Hitting the age of 50 and facing menopause soon after can be a real paradigm shift for many women, who worry about issues such as weight gain and cardiovascular health. Although weight gain is actually a natural part of aging rather than attributable to menopause itself, the drop in estrogen levels during menopause does tend to result in a redistribution of fat, causing excess pounds to setting around the waist.
The good news is that gaining weight in your 50s is not inevitable. There are many steps one can take to stay at a healthy weight and keep common illnesses at bay. According to a recent study, the Paleolithic way of eating may be helpful for long-term health.
What does Paleolithic Eating Involve?
In essence, this nutritional regime has you eat as our Paleolithic ancestors did, concentrating on seasonal, fresh fruits and veggies, grass fed meat, fish and seafood, eggs, nuts and seeds, and healthy oils such as olive, flaxseed, or avocado. Foods to avoid include potatoes, legumes, cereal grains, refined sugar, processed foods, refined vegetable oils, and salt.
No calorie counting is involved; rather, the focus is on avoiding foods that can lead to weight gain. Sugar, for instance, can cause insulin resistance and Type 2 diabetes when consumed in abundance, and too many high-carbohydrate foods can have the same effect.
An Important Study from Sweden
The study mentioned above, carried out by researchers at Umeå University in Sweden, found that the Paleolithic diet can help women who are overweight after menopause, maintain weight loss in the long term.
Researchers noted that the results were remarkable, because “Despite giving the women free rein to an unlimited intake, the weight loss (when consuming a Paleolithic diet) was stable after two years. A more significant fact than weight loss was the evident improvement in levels of fat in the blood, and signs of reduced inflammation.”
For the study, lead researcher, Dr. Caroline Blomquist, followed a group of 70 postmenopausal women with a body mass index of over 27. Half the women followed a Paleolithic diet, while the other half stuck to normal prescribed nutritional recommendations.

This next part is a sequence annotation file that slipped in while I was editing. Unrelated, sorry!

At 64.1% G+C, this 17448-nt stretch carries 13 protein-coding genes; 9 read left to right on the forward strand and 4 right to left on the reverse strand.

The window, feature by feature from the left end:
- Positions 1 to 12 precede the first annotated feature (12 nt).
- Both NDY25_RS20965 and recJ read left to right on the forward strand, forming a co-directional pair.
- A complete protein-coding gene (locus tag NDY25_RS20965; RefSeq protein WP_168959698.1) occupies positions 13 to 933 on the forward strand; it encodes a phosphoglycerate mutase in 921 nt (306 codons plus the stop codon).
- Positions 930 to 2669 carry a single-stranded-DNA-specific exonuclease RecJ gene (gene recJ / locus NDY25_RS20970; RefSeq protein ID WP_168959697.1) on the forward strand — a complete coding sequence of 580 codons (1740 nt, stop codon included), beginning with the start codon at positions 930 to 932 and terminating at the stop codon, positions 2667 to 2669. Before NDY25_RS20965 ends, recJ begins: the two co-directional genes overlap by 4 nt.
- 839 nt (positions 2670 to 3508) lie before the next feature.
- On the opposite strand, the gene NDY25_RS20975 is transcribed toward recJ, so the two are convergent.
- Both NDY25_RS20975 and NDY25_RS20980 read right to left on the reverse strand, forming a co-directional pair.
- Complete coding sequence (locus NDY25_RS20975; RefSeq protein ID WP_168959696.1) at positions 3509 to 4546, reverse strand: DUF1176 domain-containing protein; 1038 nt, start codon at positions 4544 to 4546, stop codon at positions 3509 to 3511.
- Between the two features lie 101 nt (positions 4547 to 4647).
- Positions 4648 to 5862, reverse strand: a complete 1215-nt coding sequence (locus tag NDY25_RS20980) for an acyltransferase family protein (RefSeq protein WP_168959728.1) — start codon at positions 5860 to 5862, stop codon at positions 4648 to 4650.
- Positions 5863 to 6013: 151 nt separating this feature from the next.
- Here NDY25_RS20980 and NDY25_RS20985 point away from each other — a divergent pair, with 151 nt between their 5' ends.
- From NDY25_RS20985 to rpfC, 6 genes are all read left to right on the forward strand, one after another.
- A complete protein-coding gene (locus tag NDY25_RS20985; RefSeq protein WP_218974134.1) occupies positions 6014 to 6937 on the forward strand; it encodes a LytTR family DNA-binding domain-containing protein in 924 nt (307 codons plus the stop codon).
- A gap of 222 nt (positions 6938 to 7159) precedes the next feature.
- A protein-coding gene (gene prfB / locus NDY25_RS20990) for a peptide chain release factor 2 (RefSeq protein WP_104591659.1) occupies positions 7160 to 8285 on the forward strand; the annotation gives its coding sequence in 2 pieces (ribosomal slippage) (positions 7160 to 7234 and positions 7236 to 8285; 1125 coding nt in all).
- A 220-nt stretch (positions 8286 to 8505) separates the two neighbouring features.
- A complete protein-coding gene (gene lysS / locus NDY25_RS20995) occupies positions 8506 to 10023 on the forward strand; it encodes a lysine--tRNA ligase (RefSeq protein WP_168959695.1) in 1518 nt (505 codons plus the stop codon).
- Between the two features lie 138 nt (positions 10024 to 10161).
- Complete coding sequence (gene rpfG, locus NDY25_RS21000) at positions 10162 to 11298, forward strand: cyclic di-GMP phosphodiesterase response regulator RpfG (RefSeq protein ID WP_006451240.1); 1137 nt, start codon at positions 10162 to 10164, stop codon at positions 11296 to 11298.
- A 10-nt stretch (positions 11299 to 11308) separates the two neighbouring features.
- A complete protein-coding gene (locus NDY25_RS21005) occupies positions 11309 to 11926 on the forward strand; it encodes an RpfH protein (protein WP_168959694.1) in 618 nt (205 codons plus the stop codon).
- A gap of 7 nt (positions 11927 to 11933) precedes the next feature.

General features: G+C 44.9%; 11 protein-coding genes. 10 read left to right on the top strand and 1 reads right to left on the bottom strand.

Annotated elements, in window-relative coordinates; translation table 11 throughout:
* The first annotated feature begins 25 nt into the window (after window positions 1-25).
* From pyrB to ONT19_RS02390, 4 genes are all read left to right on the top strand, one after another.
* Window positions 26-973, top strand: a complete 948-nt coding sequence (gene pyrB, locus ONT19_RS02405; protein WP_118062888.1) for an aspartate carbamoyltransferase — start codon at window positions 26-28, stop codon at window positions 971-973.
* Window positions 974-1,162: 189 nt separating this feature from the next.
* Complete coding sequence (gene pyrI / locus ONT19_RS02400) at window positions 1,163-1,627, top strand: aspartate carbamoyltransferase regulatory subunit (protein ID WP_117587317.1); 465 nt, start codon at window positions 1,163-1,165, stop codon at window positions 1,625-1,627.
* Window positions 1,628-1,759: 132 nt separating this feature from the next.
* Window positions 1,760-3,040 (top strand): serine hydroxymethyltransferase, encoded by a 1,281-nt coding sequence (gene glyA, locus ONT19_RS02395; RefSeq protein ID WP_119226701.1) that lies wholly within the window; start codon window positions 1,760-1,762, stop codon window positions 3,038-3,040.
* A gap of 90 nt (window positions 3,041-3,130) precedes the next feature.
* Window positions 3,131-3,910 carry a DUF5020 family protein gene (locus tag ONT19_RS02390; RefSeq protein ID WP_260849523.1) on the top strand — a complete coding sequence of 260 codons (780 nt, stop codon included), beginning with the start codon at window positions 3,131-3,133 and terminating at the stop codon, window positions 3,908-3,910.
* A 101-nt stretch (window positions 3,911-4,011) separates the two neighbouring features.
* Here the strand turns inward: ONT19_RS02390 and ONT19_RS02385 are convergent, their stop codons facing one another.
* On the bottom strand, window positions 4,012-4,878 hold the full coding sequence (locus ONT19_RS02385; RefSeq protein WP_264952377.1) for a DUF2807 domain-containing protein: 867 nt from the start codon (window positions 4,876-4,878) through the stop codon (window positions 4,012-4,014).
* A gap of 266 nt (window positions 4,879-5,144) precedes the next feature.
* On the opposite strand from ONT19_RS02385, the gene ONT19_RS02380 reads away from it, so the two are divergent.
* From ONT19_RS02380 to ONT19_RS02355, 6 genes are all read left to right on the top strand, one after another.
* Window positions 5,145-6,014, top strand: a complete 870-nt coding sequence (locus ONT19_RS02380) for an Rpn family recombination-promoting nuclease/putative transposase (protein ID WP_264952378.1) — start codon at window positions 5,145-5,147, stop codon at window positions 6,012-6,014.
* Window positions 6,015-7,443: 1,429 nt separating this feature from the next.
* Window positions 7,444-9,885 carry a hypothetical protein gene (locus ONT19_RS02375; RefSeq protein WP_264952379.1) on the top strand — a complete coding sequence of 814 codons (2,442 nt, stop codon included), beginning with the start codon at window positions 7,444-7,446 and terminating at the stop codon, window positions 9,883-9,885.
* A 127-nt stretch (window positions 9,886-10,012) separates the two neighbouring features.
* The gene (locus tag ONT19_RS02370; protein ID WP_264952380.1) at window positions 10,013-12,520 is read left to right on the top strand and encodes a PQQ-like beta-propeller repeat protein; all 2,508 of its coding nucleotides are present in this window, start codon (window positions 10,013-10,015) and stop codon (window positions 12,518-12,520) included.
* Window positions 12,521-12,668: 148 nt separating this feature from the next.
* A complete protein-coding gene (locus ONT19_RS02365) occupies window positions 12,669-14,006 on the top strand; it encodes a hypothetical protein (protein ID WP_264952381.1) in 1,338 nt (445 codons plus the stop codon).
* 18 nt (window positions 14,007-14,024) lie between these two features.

The results showed that both groups lose weight and enjoyed drops in inflammation in fat tissue and circulation. However, the women on the Paleolithic diet had a significant reduction in unhealthy abdominal fat, which was not present in the other group. Additionally, they had lower levels of specific fatty acids and blood fats. The enzymes involved in fat storage were also lower in this group.
Researchers noted that the Paleolithic diet, which gives prime importance to unsaturated fats, had many positive effects for women in this age group.
Previous studies on both women and men have shown that a Paleolithic diet can reduce cardiovascular risk factors in Type 2 diabetes.
The Importance of Exercise
Regular physical activity is also vital to build and maintain muscle strength. Since muscle burns more calories than fat, even when the body is at rest. There are many exercise regimes catered to mature persons. They generally combine stretching, cardiovascular, resistance and strength exercises, to work on firmness as well as muscle strength (which is also vital for joint and bone health).
In many ways, the Paleolithic way of eating makes sense, in that it provides the body with the nutrients it needs (primarily from antioxidant rich fruits and vegetables) but also aims to avoid shunting large amounts of glucose into the bloodstream. As such, it could help post-menopausal women battle an increased risk of obesity.